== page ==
Learn Hands-On Machine Learning with Scikit-Learn and TensorFlow-Chapter 3

In the chapter 3 of the book “Hands-On Machine Learning with Scikit-Learn and TensorFlow”, the author plays a big joke with the readers. The fetch_mldata function in the python module sklearn.datasets is deprecated and the script to load the dataset does not work, so you cannot continue to do your hands-on. The problem is not fixed in the 2nd edition of this book. But you can get the re-visioned code here.  The code is hard to read if you are fresh to python.

def sort_by_target(mnist):
    reorder_train = np.array(sorted([(target, i) for i, target in enumerate(mnist.target[:60000])]))[:, 1]
    reorder_test = np.array(sorted([(target, i) for i, target in enumerate(mnist.target[60000:])]))[:, 1]
    mnist.data[:60000] = mnist.data[reorder_train]
    mnist.target[:60000] = mnist.target[reorder_train]
    mnist.data[60000:] = mnist.data[reorder_test + 60000]
    mnist.target[60000:] = mnist.target[reorder_test + 60000]
    
from sklearn.datasets import fetch_openml
mnist = fetch_openml('mnist_784', version=1, cache=True)
mnist.target = mnist.target.astype(np.int8) # fetch_openml() returns targets as strings
sort_by_target(mnist) # fetch_openml() returns an unsorted dataset
mnist

 

The new code uses fetch_openml to get the dataset, which is a dict with the following keys:

  • data: a 2-d array
  • target: a 1-d array which contains the labels for every digit
  • feature_names: 1 1-d array containing the feature names of each feature. A feature is a pixel of a digit. The names of features are pixel1, pixel2, pixel784 as the digits are of the size 28*28 and there are 784 pixels for a digit.
  • DESCR: the description of the dataset
  • details: a dict containing other attributes about this dataset such as the name, version , format, etc.
  • categories: an empty dict
  • url: the url of the dataset

The problem is the dataset returned by fetch_openml is unsorted. The code then sorts the dataset using the function sort_by_target. The parameter of the sort function is a list. The list is generated by so-called list comprehension. List comprehension uses for…in… statement in []. It generates every element of the list by iterating the iterable variable after the keyword “in”. The iterable is an enumerate object.  Iterating an iterable means getting the iterator of the iterator and calling next for this iterator until a StopIteration exception occurs. The list member is the return value of the next function, which is a tuple in this case. The tuple consists of an index and a value. The value is the element of mnist.target, the index is the position of the element in mnist.target. The tuple is unpacked to i and target, and (target,i) forms the element of the list to be sorted.  We can see it sorts an array of tuples. The sorted function is usually used to sort a list of values. As to tuple list, sorted will sort according to the first value of the tuple, then sort against the second value of the tuple for tuples with the same first values.  The result of sorted is a list of tuples, which is converted to a numpy 2-d array. reorder_train(1d numpy array) is formed by taking the second column of every row of the sorted result, which is the position of the element in original  mnist.target. Then mnist.data is rewritten to sorted form using fancy indexing of numpy. Now the first 60000 elements(digits) are sorted according to their targets(labels) . You can see in the output that the digits in  mnist.data are now 000….111…222…. mnist.target is also sorted against the labels. The first 60000 digits and labels become the training data set. The remaining digits and labels become the test data set, which are also sorted by the label. Note that the training set and the test set are sorted independently, i.e., not mixed together and sorted. This is important for the validity of the test later.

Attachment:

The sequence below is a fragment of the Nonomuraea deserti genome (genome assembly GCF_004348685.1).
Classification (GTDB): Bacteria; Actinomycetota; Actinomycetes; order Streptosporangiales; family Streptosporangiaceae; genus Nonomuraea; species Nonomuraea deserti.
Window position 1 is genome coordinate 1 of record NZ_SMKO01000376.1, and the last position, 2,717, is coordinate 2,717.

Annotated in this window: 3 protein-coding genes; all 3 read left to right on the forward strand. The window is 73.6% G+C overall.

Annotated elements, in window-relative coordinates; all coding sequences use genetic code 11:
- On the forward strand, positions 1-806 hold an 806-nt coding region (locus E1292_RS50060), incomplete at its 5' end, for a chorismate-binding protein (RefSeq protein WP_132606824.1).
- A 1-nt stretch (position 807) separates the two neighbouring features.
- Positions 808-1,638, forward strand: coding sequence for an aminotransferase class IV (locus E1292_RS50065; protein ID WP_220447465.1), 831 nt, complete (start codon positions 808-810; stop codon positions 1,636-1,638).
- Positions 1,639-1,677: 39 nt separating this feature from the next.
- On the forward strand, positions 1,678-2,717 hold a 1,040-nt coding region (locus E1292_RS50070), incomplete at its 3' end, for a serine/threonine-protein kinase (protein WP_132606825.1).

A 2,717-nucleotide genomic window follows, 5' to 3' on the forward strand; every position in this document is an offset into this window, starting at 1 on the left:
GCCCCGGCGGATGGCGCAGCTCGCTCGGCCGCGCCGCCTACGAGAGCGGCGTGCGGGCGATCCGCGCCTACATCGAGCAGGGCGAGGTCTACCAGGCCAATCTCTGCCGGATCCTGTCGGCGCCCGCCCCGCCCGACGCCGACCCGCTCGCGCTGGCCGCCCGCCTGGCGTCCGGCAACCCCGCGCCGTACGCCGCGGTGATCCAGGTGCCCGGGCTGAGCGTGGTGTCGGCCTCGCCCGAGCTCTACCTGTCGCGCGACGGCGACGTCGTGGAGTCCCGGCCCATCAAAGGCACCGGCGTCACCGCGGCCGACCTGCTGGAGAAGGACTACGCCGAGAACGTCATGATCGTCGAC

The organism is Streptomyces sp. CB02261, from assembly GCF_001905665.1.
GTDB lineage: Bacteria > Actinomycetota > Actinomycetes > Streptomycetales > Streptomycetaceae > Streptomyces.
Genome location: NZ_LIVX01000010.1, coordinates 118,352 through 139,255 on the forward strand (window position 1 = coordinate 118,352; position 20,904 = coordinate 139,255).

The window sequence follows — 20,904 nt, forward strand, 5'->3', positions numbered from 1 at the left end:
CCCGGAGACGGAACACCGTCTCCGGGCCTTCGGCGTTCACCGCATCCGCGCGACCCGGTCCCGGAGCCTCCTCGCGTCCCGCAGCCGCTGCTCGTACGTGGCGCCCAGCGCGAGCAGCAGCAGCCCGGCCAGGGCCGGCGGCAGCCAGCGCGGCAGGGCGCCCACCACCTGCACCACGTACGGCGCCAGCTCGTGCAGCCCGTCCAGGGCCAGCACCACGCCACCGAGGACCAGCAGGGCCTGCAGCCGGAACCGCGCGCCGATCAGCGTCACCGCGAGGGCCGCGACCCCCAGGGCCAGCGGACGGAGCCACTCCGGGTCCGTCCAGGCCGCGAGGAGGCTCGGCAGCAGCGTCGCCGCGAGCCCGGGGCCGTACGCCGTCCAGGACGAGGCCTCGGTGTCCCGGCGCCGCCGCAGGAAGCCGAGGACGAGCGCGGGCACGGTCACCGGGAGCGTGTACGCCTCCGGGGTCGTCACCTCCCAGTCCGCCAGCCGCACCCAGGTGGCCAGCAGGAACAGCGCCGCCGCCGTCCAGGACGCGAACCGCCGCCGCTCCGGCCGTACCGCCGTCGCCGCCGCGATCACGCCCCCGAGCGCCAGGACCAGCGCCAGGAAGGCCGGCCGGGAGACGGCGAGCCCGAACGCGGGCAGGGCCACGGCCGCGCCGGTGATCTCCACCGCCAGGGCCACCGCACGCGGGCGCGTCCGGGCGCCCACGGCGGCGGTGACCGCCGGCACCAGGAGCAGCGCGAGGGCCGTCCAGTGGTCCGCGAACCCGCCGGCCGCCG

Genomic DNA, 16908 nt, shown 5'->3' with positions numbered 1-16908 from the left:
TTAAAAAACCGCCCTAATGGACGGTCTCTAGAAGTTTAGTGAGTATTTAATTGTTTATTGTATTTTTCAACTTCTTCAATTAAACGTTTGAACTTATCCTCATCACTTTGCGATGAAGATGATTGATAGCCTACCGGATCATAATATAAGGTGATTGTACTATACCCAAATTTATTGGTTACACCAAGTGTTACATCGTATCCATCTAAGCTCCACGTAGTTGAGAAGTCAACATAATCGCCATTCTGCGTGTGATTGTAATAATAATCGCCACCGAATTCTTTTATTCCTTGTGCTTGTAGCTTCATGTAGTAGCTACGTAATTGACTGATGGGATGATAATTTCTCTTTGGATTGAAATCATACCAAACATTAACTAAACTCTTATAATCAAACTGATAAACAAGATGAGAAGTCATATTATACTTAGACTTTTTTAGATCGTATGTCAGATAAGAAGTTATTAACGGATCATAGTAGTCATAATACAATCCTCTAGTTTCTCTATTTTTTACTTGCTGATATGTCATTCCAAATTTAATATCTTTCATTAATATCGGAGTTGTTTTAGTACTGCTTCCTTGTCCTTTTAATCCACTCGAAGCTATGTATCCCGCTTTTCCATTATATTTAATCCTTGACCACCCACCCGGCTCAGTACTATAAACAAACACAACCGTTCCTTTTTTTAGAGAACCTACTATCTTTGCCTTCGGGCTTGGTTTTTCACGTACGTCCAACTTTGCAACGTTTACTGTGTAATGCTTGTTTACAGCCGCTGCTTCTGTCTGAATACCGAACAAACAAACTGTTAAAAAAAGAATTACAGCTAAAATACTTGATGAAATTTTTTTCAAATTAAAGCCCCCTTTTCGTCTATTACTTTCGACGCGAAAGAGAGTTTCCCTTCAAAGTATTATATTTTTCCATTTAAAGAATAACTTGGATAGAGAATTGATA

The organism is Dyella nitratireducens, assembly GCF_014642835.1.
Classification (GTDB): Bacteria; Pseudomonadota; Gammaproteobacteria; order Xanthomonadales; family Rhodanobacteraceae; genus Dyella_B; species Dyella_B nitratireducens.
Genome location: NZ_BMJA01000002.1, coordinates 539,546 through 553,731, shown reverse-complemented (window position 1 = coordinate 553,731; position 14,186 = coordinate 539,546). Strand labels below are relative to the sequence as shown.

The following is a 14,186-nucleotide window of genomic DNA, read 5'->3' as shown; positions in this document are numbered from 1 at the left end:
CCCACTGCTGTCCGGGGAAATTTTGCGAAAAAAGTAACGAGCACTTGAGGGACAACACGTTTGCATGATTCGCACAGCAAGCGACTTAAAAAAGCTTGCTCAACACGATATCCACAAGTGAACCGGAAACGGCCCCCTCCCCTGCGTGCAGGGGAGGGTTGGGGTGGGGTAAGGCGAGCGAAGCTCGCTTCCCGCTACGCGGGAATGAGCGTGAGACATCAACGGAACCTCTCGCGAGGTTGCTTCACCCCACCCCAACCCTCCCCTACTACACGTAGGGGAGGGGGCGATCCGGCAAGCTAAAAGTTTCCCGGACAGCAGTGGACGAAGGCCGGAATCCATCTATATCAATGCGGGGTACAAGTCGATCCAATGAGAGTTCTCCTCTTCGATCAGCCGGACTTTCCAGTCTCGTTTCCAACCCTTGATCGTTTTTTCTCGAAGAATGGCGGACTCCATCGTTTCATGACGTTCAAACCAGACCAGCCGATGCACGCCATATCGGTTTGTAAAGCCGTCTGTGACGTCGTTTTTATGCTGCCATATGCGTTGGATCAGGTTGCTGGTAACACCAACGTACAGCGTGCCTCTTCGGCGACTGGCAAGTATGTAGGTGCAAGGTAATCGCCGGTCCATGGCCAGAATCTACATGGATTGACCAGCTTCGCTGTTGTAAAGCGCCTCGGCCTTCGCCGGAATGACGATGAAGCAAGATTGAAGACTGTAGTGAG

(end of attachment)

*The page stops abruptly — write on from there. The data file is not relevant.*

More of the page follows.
We finally got to understand what this piece of code does. Now we get the dataset and we can continue to see what the author will teach us.

The author uses X to represent mnist.target and y to represent mnist.target for simplicity. Now X is a 2d numpy array(70000×784) with 70000 digits, y is an 1-d numpy array with 70000 elements(labels). The author also uses X_train,X_test,y_train,y_test to represent the training set and the test set.

matplotlib is an interesting python package for plotting figures from 2d ndarrays(digits). The plot function is imshow in the  pyplot module of the package.

 

It really plots the digit 5, and this is exciting!

The old dataset obtained by fetch_mldata is sorted. The sorted dataset has no good for training and testing so it needs to be shuffled. The new dataset returned by fetch_openml  is unsorted and is ready for training/testing. But we’ve sorted it to make the dataset the same as the old one. So we need to shuffle it again.

numpy.random.permutation is an common used function to generate a list of randomly ordered integers from an ordered integer sequence.

Classification is basically the same as regression. Both need to train a model and use the model to predict something. The difference is that  classification predicts discrete value(classes) while regression predicts continual value.   Both classification model and regression model need to be validated using new data/labels.

The author presents a piece of code to implement the cross_val_score function. We’ve talked about the cross-validation. In that post, you may feel a little confused about this validation algorithm.  You can get better understanding of how the cross-validation works by reading this piece of code.

The author then says the accuracy measurement is not appropriate for classification problem. But I cannot catch his point. His not-5 classifier performs because this classifier indeed has some knowledge about the dataset.

Confusion Matrix

You do some predictions using a model. The confusion matrix is a statistics of the prediction results.The rows are the actual classes corresponding to the features to be predicted. The columns are the prediction results(predicted classes). The (i,j) element of the confusion matrix is the number of instances of class i that are predicted to be of class j.

For binary classification, there are two classes: a positive class and a negative class. Predicting positive class as positive class is called true positive(TP); Predicting positive class to be negative class is called false negative(FN); predicting negative class to be positive class is called false positive(FP);predicting negative class to be negative class is called true negative(TN). So a perfect classifier has only TP and TN. The 4 abbreviations are hard to memorize. It would be helpful to memorize them if you know the second character is the predicted class and the first character says whether the prediction is successful or not.

The author uses cross_val_predict to do some predictions:

from sklearn.model_selection import cross_val_predict